Remission. It’s the word that every cancer patient wants to hear from their doctor following a course of treatment. But what–exactly–does it mean?
Remission doesn’t mean “cured”
Some people assume that remission means that a patient has been cured of cancer. Sadly, that is not the case. No doctor can be certain that all cancer cells in your body have been eradicated. The National Cancer Institute defines remission as “a decrease in or disappearance of signs and symptoms of cancer.” Depending on the type of remission, this could mean that tests show no detectable evidence of disease in your body. Alternatively, it may mean that the tumor or cancer cells in your body are still there, but they have been reduced in size or number.
Types of Remission
- Complete Remission. Complete remission is what every cancer patient wants to achieve. It means that you had a complete response to treatment, and the doctor can find no evidence of cancer or tumors in your body. This does not mean that they do not exist. You may still have cancerous cells or tumors in your body. However, if they do exist, they are no longer visible.
- Partial Remission. Not all cancer remissions mean that you no longer have any visible signs of cancer in your body. Partial remission means that you still have visible tumors or cancer cells in your body. However, since your previous check-up, there has been a partial response to the treatment, and they have become smaller or reduced in number. The cancer is still there, but your doctor may say that you can take a break in your treatment and, in time, reduce the frequency of your check-ups.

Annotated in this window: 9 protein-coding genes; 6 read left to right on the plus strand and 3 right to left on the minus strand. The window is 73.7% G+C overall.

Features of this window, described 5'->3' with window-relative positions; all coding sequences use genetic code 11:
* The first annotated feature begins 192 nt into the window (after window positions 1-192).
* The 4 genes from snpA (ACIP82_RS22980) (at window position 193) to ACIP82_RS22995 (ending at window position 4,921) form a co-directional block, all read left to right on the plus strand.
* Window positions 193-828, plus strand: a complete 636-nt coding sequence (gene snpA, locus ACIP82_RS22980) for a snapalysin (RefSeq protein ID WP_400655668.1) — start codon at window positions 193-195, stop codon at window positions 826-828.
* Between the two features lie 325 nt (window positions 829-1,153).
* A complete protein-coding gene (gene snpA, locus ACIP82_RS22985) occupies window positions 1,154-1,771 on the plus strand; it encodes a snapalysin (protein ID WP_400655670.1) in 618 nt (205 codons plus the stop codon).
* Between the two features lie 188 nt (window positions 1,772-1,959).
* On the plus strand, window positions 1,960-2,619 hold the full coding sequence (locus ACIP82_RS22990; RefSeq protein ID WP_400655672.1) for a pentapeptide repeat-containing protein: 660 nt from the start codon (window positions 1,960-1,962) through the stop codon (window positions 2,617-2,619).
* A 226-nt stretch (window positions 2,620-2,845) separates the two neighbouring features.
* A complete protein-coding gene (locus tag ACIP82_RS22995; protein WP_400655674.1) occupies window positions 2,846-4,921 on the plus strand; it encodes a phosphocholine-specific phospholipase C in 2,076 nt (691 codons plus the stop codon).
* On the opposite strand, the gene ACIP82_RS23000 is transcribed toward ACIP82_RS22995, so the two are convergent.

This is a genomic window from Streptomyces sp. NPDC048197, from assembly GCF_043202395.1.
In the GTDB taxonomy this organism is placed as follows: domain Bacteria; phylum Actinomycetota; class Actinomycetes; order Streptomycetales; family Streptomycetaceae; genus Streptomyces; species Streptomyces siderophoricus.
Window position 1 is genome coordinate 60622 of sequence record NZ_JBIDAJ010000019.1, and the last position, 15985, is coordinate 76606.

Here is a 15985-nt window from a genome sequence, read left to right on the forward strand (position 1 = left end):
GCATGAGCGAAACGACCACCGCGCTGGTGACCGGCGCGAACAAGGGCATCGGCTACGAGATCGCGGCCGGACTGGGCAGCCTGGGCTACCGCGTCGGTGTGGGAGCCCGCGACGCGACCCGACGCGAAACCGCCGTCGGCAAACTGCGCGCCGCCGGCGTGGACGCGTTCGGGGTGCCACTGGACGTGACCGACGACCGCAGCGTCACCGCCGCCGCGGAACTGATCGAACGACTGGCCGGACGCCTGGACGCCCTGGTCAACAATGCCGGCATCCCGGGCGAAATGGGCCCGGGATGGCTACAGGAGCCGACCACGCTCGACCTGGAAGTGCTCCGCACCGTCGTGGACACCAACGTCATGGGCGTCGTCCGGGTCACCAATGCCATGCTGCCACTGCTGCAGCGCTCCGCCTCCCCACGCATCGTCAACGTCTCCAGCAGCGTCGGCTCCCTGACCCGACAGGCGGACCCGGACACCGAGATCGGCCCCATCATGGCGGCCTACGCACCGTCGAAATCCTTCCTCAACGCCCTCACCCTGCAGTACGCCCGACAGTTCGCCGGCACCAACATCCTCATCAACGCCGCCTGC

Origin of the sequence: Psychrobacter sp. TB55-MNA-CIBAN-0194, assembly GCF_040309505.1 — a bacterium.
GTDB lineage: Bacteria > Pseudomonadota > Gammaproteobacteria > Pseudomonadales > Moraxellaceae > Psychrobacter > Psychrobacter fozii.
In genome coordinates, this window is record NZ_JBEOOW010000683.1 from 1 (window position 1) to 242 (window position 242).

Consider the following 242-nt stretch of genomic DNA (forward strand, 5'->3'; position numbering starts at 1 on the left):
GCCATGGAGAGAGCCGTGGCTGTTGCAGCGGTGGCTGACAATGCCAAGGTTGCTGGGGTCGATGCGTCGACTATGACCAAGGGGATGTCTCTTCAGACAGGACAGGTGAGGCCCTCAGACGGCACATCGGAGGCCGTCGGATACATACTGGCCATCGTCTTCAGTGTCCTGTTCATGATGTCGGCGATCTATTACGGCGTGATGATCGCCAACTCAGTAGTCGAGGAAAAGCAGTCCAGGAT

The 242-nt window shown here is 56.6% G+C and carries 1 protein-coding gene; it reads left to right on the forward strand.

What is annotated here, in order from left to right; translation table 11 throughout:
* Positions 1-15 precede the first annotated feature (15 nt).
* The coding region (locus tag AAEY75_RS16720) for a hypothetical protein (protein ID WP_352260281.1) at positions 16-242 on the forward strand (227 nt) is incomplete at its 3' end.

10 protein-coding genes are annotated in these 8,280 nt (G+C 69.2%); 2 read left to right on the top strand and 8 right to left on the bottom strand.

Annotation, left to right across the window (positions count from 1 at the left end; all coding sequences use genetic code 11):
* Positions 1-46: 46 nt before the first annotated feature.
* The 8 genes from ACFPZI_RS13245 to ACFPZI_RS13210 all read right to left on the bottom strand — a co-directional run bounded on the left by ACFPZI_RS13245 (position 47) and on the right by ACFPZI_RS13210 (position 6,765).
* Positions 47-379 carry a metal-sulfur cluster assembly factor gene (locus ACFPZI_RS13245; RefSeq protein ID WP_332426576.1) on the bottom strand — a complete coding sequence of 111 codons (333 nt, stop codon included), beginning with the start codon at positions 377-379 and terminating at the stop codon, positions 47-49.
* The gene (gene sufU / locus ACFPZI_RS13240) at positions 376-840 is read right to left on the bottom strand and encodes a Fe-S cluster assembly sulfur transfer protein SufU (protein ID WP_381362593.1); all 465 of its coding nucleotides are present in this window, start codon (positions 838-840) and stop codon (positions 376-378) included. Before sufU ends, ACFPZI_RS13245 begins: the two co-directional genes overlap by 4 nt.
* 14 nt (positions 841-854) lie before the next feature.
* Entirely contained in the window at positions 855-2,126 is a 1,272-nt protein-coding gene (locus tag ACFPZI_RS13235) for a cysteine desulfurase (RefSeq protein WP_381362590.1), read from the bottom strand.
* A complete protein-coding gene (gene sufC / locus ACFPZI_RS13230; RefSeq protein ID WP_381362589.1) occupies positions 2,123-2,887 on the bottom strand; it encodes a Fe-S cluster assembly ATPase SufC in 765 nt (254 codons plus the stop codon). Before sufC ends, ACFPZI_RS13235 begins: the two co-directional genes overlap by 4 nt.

Your doctor will run various tests, depending on the type of cancer, to determine if it has gone into remission. These tests may include biopsies, imaging tests, and blood tests. If they don’t find any signs of your cancer after a month of testing or it remains reduced, they will be able to say that you are in remission.
You may still undergo treatment while in remission. Your doctor may decide that continued medicinal treatment will lower the risk of tumor cells or cancer cells regrowing, especially in the case of partial remission. This management of your remission is known as maintenance therapy.
Managing your Remission
One of the best ways to reduce the risk of your cancer returning is to take care of yourself. Eat a healthy diet full of whole grains, fresh fruits, and vegetables and make sure that you exercise regularly. Similarly, making sure that you maintain a healthy weight is crucial. Your doctor may also recommend you quit smoking if you’re a smoker and lower your alcohol intake if you drink alcohol. They may also advise that you attend regular therapy or counseling during your treatment and when you are in remission. The effects of cancer on a patient’s mental health can sometimes be as significant as the physical toll.
While taking good care of yourself can help lower the risk of recurrence, nothing can guarantee against your cancer returning after a period of remission. Cells and tumors can be dormant for up to five years following initial treatment, so regular check-ups and follow-up care are crucial. Many doctors like their patients to view cancer as a chronic disease that could flare up at any time.
Any cancer recurrence could be local, that is, recur where it was originally found, or regional, which is in a similar area to the first cancer. Other recurrence cases might be more distant as the primary cancer may have metastasized and traveled to a different part of the body. In all cases of recurrence, early detection and treatment will mean a better chance of going back into either partial or complete remission.
Remission is an important step in a patient’s cancer journey. While it does not mean that you are cured, it is almost the same thing for many people who may be in remission for the rest of their lives. Even for patients who experience recurrence, the periods of remission offer them a respite and the opportunity to return to a more regular daily life.